For years, Israeli prime ministers have pretended that there was an opportunity for a two-state solution. The strategy worked beautifully, and duped or gave cover to world leaders and the public, while the “Jewish Democracy” gobbled up more land, drove non-Jews out, forced thirst upon the Palestinians who stayed, and created the system that incites the “I-always-told-you-they’re-savages” kind of violence. Now, the veil was lifted with both Netanyahu and Herzog, the leader of his opposition, refusing to consider a negotiated two-state solution in the foreseeable future.
Before the settlements and all their consequences, the few hundred members of a sitting government could have scored two states with a slam-dunk compared to what’s become impossible today. Yes, it’s too late. That two-state slam dunk is ruled out by the physicality of a one-state reality. It’s virtually impossible to travel anywhere in the West Bank and not see at least one settlement (almost always on a hill) and more often two or more.
A great victory for the Jewish State? No, utter failure because by anyone’s definition, that one state is an apartheid state. What else would you call it when there are 12.4 million people living between the river and the sea, and 4.4 million (35%) of them are denied the right to vote for their government? The scourge of apartheid has no place in the twenty-first century.
Unthinkable, perhaps, but in Israel the only way to end its apartheid is to change the definition of a Jewish democracy from a democracy controlled by Jews to one gifted by Jews to all of Israel’s people. A just democracy would empower all of the region’s people as equals to craft a true democracy, in place of the artificial one imposed by the State for the benefit of its synthetic, engineered, mythical yet deeply-divided Jewish majority.
A definitional change like this sounds impossible. It would be difficult and it will cause great pain. It will take generations. It requires commitment to constrain angst and to restrain violence. It will require domestic and international patience with encouragement and support from the world community. And, of course, it begs for a constitution (there is no constitution now) that limits the power of narrow-interest factions while still protecting their constituencies’ rights and meeting their needs.
Reflect that had two-states even been possible, a deal would have left the one million Palestinian citizens of Israel at risk. Stranded with few incentives for equal even treatment by the unarguably Jewish state. After all, what would coax the Jewish state to address their need for their equality? (No urgency with the availability of an adjacent lifeboat.) Certainly not a sense of reciprocity, either, for presumably the Palestinian state would be Judenfrei.
I’d argue that the worst thing that could have happened to Israel’s non-Jewish minority would have been the establishment of that second non-Jewish state. Thank God (Allah) it didn’t happen.
J Street: What’s next?
In recent years, only delusion kept the two-state idea alive, but that’s now faded away as more and more opinion leaders, like Friedman, proclaim its death.
Sadly, a few days ago Ben-Ami’s double-down response to Friedman’s proclamation made it clear that he has no vision for how to deal with the new reality, making any redirection for J Street much more difficult and perhaps, for him, impossible. Jeremy was so blinded by reality’s illumination that he even recklessly invoked Hatikvah, the national anthem that cannot and never will be sung by 20% of 48 Israel’s population! (What kind of authentic ADL/ACLU-sympathizing American Jew could stomach the thought of singing Onward Christian Soldiers, a Hatikvah analog before a first pitch, opening tip, or kickoff?)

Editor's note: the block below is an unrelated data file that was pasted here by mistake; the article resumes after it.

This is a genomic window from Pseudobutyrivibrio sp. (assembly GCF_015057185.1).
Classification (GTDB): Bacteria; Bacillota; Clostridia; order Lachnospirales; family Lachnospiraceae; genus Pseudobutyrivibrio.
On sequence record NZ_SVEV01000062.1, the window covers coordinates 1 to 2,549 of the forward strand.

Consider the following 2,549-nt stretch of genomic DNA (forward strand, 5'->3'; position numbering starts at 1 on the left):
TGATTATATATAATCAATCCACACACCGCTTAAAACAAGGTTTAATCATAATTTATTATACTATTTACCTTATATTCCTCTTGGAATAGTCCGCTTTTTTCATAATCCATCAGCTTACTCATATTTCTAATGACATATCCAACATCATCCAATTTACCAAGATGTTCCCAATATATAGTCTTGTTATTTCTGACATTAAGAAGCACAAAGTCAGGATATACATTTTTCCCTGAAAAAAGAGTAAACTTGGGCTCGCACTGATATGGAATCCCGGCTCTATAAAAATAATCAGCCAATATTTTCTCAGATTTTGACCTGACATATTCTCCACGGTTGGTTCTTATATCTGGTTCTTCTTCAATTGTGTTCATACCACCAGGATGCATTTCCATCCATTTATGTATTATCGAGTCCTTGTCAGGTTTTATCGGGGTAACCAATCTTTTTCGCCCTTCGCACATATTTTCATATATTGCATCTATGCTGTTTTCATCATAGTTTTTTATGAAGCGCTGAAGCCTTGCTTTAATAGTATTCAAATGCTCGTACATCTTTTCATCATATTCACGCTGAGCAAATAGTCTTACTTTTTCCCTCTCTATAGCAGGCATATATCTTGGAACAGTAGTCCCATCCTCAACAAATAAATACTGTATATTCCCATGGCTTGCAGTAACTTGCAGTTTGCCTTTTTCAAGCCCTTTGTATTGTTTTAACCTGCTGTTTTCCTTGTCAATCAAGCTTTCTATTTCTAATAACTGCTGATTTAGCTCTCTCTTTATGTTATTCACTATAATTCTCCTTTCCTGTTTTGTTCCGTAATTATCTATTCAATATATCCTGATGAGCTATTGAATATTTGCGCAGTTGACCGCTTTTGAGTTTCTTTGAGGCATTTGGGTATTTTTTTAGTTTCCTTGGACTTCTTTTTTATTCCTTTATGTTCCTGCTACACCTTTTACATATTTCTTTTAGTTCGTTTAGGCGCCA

Jeremy’s message ended strongly with a “call to arms” for two-state advocates. Who’s he talking to? The most right-wing, exclusivist coalition in Israel’s history? An Israeli society revealed by survey after survey to be more fearful and hateful than ever before? Don’t depend on Israel’s youth, because while America’s younger generation is becoming more progressive, Israel’s youth, militarized since birth and carefully prepped for conscription, are becoming more aggressive. Or is he calling for distant, cash-rich, American Jewish civilians to take up arms against Israeli Jews (many of them our relatives!) who placed themselves in harm’s way through their intensifying belligerence and bigotry?
Each of us can make up our own mind about Ben-Ami’s sense of reality and vision, but most J Street staffers, whether in DC or regionally dispersed, surely understand that justice for the Palestinians—not separation—will always be the key to Israel’s security.
It’s got to be tough going for the staff forced to defend a stream of not just deceitful, but impotent, messages headquarters sends to the membership. From the personal experience of watching my own daughter deal with a parallel struggle, I imagine that most of them remain at J Street waiting for something better to come along. Meanwhile, they can continue to clock and accumulate experience, remain current in the Palestine justice/Israel peace movement, expand their activist networks, and do whatever they can to attack establishment thinking, educate the public, and influence the conversation.
Continuing to promote a delusion contributes to the futility of Israeli and American policies that delay progress in bringing justice and peace to all people in the region. Isn’t it time for J Street to acknowledge that its pitch has become disingenuous?
Kenny Rogers, singing about The Gambler, had it right when he wrote:
You’ve got to know when to hold ’em.
Know when to fold ’em.
Know when to walk away.
And know when to run.
For Jeremy Ben-Ami and J Street, don’t walk or run away! Gather and stack the cards on your table, reshuffle the deck, start a new game, and deal a new hand. Do it now, for there’s no future in pursuing an impossible dream.
I think about how hard it would be for anyone to start fresh and build a J Street replacement from scratch, but I also understand how hard it will be for J Street to explain a completely new reality to its existing and targeted constituencies. Yes, in hindsight, it would have been so much better to have migrated the mission gradually over the past eight years, rather than to slam on the brakes before making such a sharp turn today. Sadly, though, that’s now the only honest option.
For J Street, as in Israel, there are no easy answers.